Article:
After the magnitude 7.1 EQ at Loyalty Islands on 29-Aug-2018, I noticed some unusual long period waves on my Raspberry Shake at Port Levy on Banks Peninsula.
The plot below comes from the SWARM program and shows the time series and Fourier spectrum.
The long period waves started about 8 minutes after the EQ and lasted for about 15 minutes.
They have periods of about 13 s.
There are several seismometers close by to my Raspberry Shake at Port Levy on Banks Peninsula,
on the east coast of the South Island of New Zealand.
They are accelerometers run by GeoNet.
The instrument at McQueens Valey is a "broadband seismometer" that is designed to measure long waves.
Banks Peninsula consists of two extinct volcanoes that are partly submerged and are covered with a mantle of loess - fine grained, wind-blown silt.
In the igneous rock of Banks Peninsula, earthquakes are felt as jolts, rather than the rolling motion experienced in the nearby city of Christchurch which is on a deep alluvial plain.
Banks Peninsula is sparsely populated and there are few roads, so the background noise at the seismometers located there is low.
This means that small waves that would otherwise be submerged in background noise stand out.
The earthquake record for the Asia-Pacific region here was examined for earthquakes that fit the following criteria:
24 earthquakes fitted those criteria, of which four were followed by long waves, as listed in the table and shown in the plot below.
|Date & Time||Location||Magnitude||Depth km||Distance km|
|2018-08-29 03:51||SE Loyalty Is.||7.1||26.7||2418|
|2018-02-25 17:44||New Guinea||7.5||35.0||5092|
|2017-11-19 22:43||Loyalty Is.||7.0||10.0||2516|
To see the time records at Banks Peninsula sites for a particular earthquake, click on the site in the map.
These records have been produced by:
The long waves were analysed using zero-crossing analysis.
This identifies individual waves from the times they cross zero in an upward direction.
From this, we get a series of wave heights and periods.
The results for the mean wave period of the highest third of the waves (significant period) are summarised in the table.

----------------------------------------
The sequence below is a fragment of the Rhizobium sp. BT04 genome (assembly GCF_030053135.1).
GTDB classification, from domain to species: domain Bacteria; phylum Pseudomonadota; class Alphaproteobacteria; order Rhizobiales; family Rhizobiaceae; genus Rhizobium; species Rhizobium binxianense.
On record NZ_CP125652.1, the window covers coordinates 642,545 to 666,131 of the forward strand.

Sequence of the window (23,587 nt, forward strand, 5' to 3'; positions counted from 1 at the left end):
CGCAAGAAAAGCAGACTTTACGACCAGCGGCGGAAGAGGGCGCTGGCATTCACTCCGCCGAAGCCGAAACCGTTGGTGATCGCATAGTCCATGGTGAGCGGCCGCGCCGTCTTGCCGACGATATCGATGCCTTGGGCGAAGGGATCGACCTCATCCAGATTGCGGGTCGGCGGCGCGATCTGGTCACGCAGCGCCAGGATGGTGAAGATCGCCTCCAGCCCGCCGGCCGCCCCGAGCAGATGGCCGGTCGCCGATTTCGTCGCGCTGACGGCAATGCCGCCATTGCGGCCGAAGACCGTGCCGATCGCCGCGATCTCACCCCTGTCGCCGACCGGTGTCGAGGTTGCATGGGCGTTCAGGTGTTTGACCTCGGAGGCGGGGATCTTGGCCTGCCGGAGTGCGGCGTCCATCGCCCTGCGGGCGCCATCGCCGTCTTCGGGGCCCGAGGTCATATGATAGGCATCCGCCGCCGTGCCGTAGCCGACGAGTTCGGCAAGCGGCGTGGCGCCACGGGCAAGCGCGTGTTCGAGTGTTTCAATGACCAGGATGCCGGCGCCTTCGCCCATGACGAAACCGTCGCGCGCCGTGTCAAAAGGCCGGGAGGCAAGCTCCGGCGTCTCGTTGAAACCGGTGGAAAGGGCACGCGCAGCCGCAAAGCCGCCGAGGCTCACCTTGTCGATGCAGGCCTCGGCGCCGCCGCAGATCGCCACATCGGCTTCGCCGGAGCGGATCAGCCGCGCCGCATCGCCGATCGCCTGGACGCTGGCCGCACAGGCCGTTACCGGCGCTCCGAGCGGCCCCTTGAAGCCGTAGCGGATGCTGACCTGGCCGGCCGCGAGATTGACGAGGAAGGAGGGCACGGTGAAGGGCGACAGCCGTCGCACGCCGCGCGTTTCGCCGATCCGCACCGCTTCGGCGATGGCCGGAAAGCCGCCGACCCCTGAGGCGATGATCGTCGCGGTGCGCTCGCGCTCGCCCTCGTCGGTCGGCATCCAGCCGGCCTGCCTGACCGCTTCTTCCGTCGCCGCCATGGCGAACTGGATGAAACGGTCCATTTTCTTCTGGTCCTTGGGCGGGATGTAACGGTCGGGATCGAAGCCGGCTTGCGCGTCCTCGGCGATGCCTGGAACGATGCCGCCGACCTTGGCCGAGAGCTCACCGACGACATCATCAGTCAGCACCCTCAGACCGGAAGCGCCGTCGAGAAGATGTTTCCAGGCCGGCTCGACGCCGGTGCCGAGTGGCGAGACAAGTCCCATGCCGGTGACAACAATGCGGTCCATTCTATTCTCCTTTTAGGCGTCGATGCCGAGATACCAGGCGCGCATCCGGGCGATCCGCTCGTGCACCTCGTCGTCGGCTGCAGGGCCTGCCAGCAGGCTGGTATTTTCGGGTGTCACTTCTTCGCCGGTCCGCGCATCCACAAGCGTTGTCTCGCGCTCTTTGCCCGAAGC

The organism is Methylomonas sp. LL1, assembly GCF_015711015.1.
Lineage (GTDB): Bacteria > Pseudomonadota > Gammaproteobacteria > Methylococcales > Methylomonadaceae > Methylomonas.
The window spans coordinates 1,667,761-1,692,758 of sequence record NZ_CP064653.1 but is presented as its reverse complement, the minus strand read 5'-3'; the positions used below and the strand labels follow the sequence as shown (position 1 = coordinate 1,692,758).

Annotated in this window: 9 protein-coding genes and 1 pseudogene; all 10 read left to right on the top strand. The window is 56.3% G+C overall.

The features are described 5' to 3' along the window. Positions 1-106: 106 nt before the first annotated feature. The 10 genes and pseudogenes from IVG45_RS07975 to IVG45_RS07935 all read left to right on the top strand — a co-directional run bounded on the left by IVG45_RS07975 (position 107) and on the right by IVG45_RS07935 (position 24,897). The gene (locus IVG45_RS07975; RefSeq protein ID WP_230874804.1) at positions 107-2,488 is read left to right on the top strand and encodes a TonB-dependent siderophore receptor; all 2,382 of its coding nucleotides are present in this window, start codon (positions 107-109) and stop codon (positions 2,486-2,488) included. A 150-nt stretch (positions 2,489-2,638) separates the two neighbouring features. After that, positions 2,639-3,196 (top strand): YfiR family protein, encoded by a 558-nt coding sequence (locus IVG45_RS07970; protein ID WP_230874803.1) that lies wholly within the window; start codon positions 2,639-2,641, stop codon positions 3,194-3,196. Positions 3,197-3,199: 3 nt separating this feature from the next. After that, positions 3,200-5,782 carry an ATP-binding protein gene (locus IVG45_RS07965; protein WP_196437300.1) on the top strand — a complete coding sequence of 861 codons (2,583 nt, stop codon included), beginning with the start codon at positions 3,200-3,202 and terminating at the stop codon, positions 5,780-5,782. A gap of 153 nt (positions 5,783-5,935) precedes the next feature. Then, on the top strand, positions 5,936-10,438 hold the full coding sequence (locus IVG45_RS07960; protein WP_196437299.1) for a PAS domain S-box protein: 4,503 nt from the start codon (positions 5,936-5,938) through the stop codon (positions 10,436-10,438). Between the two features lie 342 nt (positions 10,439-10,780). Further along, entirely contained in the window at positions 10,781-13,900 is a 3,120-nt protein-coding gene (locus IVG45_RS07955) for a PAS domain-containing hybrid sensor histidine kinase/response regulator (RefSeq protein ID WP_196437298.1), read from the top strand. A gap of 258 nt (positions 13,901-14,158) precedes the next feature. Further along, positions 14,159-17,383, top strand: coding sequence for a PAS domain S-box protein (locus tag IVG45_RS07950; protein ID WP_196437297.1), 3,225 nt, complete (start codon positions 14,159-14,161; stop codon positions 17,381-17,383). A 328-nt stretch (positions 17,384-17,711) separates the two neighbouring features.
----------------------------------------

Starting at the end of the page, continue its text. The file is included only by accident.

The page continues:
The periods vary from earthquake to earthquake, but are consistent for the three accelerometers over each event.
The periods from the Raspberry Shake (Port Levy) are slightly less in each case.
The individual waves from the accelerometers line up almost exactly, indicating they are the same waves.
The waves at Port Levy Raspberry Shake are 90° out of phase because it measures velocity, not acceleration.
|Date & Time||Location||Port Levy||Diamond Harbour||Menzies Bay||McQueens Valley|
|2018-08-29 03:51||Loyalty Is||12.05||12.70||12.62||12.55|
|2018-02-25 17:44||New Guinea||14.47||15.29||15.29||15.59|
|2017-11-19 22:43||SE Loyalty Is||11.99||12.91||12.74||12.76|
Most likely, they are
Rayleigh and/or Love waves that are circling the earth on the surface.
They can persist for many days after a large earthquake, as shown here for the SE Loyalty Is earthquake.
Rayleigh waves have up and down motion like ocean waves, so the waves I've presented here from instruments measuring the vertical component are most likely Rayleigh waves.
The broadband recorder at McQueens Valley also measures the horizontal components, which I've analysed here.
Earthquakes in the Asia/Pacific that are greater than 7 in magnitude and a only few km deep generate long waves.
The waves travel at speeds of about 3.5 km/s.
They are felt on Banks Peninsula as a series of long waves with periods of 10 to 20 s.
Individual waves are correlated at the various seismomometers on the peninsula.
The long waves persist for 15 minutes or so.
1 Hz velocities were recovered from the McQueens Valley recorder for the SE Loyalty Is event and were filtered and integrated to give displacements which are plotted below.
The trajectories of the horizontal waves are also plotted.
A number of observations can be made:
The textbooks tell us that the vertical waves are Rayleigh waves and the horizontal waves are a combination of Rayleigh and Love waves.